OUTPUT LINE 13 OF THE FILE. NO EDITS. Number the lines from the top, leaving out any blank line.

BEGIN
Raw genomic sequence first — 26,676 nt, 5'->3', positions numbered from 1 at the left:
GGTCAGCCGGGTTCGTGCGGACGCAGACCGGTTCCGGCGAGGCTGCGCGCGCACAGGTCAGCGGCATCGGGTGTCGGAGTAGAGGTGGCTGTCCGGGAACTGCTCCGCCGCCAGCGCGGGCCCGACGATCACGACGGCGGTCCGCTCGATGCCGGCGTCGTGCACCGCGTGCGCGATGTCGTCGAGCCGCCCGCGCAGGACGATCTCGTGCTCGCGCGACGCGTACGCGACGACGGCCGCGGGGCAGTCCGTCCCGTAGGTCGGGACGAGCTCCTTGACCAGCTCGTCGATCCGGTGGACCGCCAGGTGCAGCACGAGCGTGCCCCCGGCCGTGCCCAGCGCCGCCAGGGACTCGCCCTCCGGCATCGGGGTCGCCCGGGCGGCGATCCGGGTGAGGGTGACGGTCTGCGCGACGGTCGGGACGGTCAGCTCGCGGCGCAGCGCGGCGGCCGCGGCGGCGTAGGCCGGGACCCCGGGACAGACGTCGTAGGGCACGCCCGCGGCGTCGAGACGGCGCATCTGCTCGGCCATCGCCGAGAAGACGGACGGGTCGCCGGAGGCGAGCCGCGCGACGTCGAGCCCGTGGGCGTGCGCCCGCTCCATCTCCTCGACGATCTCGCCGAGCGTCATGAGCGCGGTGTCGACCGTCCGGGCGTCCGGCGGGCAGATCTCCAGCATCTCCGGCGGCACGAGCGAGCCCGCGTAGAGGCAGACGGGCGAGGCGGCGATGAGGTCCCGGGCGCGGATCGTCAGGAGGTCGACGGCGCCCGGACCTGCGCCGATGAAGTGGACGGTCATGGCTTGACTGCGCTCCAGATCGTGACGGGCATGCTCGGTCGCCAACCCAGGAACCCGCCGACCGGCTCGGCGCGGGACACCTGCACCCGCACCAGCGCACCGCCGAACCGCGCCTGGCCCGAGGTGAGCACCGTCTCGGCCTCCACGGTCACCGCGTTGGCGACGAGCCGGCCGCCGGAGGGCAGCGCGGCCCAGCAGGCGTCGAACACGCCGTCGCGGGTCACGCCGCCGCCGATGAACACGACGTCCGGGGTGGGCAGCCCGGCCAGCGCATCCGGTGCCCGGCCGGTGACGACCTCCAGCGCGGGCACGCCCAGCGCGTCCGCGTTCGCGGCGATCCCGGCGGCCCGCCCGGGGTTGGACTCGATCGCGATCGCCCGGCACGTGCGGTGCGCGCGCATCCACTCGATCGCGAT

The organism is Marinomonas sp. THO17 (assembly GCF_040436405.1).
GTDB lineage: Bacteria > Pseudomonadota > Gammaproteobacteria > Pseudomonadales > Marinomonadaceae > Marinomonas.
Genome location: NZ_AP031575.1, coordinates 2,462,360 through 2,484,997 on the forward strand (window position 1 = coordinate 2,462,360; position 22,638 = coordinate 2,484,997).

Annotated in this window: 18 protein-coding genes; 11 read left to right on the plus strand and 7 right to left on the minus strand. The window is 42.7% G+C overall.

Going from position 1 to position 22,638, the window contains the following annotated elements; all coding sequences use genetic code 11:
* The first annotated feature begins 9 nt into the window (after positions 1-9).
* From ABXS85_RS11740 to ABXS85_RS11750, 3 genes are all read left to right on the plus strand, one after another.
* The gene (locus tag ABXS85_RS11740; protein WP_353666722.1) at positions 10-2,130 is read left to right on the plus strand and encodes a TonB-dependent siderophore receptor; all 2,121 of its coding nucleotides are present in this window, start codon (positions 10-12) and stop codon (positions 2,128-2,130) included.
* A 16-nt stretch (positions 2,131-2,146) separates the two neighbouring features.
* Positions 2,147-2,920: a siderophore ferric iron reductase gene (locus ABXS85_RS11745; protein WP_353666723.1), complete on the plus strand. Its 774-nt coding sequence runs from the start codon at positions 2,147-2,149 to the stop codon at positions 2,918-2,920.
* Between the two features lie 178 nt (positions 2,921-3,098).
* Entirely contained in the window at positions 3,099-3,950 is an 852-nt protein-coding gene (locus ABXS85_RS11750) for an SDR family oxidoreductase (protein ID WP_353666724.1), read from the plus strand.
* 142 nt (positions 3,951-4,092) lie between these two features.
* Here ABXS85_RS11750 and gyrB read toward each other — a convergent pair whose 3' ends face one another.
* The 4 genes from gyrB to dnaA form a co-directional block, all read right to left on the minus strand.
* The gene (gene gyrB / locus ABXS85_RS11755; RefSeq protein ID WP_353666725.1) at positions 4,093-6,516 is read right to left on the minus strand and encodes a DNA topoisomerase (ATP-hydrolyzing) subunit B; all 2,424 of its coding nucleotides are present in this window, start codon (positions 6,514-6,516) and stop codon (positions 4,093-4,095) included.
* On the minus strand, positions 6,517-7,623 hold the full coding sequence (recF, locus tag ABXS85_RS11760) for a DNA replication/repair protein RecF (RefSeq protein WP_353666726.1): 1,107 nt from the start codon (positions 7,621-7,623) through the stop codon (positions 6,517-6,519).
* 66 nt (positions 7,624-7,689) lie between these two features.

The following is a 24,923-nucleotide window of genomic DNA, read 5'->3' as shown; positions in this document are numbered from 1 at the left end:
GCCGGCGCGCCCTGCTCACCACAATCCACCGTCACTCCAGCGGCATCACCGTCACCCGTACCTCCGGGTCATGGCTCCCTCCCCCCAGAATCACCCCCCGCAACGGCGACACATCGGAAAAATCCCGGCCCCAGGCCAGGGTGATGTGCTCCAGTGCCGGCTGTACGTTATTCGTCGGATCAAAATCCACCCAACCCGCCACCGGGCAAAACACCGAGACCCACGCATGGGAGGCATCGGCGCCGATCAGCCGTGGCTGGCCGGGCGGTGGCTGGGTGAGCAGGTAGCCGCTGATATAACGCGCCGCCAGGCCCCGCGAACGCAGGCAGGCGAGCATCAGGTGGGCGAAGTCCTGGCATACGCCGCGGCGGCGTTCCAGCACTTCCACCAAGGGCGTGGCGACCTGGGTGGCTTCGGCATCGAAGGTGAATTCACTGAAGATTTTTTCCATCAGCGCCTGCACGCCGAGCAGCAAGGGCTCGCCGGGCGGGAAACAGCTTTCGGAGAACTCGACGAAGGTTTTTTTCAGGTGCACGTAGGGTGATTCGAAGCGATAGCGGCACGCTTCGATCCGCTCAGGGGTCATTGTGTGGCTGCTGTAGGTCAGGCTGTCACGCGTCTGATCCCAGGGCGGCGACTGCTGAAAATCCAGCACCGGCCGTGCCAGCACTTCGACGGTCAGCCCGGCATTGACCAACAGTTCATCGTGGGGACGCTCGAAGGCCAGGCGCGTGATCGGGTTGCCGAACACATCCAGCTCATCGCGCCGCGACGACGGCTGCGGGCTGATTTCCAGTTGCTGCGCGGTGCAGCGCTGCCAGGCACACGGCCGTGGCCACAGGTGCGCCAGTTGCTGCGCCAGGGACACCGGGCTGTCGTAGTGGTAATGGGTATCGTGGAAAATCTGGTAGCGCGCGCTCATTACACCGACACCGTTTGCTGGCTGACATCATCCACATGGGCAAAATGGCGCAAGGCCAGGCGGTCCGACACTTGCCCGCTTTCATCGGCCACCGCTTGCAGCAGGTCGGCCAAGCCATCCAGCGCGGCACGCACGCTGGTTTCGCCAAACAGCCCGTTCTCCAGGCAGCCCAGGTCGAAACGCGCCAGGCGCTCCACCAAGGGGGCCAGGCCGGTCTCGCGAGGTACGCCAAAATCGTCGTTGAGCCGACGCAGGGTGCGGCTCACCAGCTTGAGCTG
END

* Between the two features lie 178 nt (positions 2,921-3,098).